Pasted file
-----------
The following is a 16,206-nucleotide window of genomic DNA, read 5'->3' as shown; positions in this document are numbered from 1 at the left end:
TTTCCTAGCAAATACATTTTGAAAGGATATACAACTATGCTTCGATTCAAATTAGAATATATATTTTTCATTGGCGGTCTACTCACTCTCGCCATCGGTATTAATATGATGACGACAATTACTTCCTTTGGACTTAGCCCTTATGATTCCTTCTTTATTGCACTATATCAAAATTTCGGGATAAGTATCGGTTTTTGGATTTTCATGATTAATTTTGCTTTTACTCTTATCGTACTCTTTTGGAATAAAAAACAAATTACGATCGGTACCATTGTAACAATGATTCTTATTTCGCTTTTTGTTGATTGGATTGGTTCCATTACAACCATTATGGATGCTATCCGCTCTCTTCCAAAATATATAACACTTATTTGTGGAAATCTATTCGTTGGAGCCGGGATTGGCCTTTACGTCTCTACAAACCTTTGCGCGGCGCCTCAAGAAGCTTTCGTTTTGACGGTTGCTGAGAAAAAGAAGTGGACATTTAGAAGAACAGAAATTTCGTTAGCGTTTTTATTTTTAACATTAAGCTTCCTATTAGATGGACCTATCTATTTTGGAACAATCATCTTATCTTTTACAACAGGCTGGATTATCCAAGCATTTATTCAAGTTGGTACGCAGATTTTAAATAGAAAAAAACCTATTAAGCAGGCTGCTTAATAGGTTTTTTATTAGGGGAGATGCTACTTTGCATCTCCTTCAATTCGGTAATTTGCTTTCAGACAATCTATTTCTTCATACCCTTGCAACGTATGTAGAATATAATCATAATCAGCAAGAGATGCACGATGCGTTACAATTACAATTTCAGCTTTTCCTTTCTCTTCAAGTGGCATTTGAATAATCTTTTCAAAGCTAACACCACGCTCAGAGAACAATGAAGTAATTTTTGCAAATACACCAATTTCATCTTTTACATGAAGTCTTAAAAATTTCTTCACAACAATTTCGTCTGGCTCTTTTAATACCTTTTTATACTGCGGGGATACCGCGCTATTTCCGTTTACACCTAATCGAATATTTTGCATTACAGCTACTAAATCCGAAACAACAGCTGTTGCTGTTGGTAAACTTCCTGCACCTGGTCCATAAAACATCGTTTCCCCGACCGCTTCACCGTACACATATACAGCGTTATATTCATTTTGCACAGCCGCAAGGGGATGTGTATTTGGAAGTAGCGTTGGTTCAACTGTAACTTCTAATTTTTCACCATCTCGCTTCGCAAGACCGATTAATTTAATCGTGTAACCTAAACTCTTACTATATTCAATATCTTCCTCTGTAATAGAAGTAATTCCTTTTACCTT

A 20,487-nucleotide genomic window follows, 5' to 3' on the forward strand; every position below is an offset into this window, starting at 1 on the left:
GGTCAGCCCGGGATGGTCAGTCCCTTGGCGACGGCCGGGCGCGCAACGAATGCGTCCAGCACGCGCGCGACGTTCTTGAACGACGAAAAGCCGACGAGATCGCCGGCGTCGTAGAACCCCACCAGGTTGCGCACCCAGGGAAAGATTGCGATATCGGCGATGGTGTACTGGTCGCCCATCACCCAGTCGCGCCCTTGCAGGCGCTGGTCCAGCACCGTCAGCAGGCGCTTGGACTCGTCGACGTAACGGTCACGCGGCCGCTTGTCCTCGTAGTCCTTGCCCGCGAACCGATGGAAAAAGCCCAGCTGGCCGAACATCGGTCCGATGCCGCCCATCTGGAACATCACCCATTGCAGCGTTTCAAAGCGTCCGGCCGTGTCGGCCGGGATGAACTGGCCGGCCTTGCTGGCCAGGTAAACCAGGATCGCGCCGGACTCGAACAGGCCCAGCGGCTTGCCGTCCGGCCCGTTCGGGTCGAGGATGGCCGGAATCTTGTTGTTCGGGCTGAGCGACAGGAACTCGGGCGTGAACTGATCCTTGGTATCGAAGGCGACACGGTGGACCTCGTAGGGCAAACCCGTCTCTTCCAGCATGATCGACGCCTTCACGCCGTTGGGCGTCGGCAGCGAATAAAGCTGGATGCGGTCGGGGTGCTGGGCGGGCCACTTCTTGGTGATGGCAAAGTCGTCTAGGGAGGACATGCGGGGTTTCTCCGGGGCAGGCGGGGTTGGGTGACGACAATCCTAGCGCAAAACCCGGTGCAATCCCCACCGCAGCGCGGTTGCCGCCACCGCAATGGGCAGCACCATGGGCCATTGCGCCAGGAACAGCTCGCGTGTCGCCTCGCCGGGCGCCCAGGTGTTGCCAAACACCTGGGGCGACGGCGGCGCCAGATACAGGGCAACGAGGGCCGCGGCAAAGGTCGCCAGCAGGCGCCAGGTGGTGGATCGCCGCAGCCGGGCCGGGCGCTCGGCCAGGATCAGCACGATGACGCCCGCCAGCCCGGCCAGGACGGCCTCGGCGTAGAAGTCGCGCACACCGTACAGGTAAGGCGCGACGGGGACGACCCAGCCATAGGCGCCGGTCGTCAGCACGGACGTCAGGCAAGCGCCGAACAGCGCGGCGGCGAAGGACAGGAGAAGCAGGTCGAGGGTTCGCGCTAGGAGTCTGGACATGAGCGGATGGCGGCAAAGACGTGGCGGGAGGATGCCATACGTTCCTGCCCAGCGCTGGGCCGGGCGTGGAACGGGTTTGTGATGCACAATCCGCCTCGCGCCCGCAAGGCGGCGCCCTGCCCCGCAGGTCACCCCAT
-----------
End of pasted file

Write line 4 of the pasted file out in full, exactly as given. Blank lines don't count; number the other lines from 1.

GGTCAGCCCGGGATGGTCAGTCCCTTGGCGACGGCCGGGCGCGCAACGAATGCGTCCAGCACGCGCGCGACGTTCTTGAACGACGAAAAGCCGACGAGATCGCCGGCGTCGTAGAACCCCACCAGGTTGCGCACCCAGGGAAAGATTGCGATATCGGCGATGGTGTACTGGTCGCCCATCACCCAGTCGCGCCCTTGCAGGCGCTGGTCCAGCACCGTCAGCAGGCGCTTGGACTCGTCGACGTAACGGTCACGCGGCCGCTTGTCCTCGTAGTCCTTGCCCGCGAACCGATGGAAAAAGCCCAGCTGGCCGAACATCGGTCCGATGCCGCCCATCTGGAACATCACCCATTGCAGCGTTTCAAAGCGTCCGGCCGTGTCGGCCGGGATGAACTGGCCGGCCTTGCTGGCCAGGTAAACCAGGATCGCGCCGGACTCGAACAGGCCCAGCGGCTTGCCGTCCGGCCCGTTCGGGTCGAGGATGGCCGGAATCTTGTTGTTCGGGCTGAGCGACAGGAACTCGGGCGTGAACTGATCCTTGGTATCGAAGGCGACACGGTGGACCTCGTAGGGCAAACCCGTCTCTTCCAGCATGATCGACGCCTTCACGCCGTTGGGCGTCGGCAGCGAATAAAGCTGGATGCGGTCGGGGTGCTGGGCGGGCCACTTCTTGGTGATGGCAAAGTCGTCTAGGGAGGACATGCGGGGTTTCTCCGGGGCAGGCGGGGTTGGGTGACGACAATCCTAGCGCAAAACCCGGTGCAATCCCCACCGCAGCGCGGTTGCCGCCACCGCAATGGGCAGCACCATGGGCCATTGCGCCAGGAACAGCTCGCGTGTCGCCTCGCCGGGCGCCCAGGTGTTGCCAAACACCTGGGGCGACGGCGGCGCCAGATACAGGGCAACGAGGGCCGCGGCAAAGGTCGCCAGCAGGCGCCAGGTGGTGGATCGCCGCAGCCGGGCCGGGCGCTCGGCCAGGATCAGCACGATGACGCCCGCCAGCCCGGCCAGGACGGCCTCGGCGTAGAAGTCGCGCACACCGTACAGGTAAGGCGCGACGGGGACGACCCAGCCATAGGCGCCGGTCGTCAGCACGGACGTCAGGCAAGCGCCGAACAGCGCGGCGGCGAAGGACAGGAGAAGCAGGTCGAGGGTTCGCGCTAGGAGTCTGGACATGAGCGGATGGCGGCAAAGACGTGGCGGGAGGATGCCATACGTTCCTGCCCAGCGCTGGGCCGGGCGTGGAACGGGTTTGTGATGCACAATCCGCCTCGCGCCCGCAAGGCGGCGCCCTGCCCCGCAGGTCACCCCAT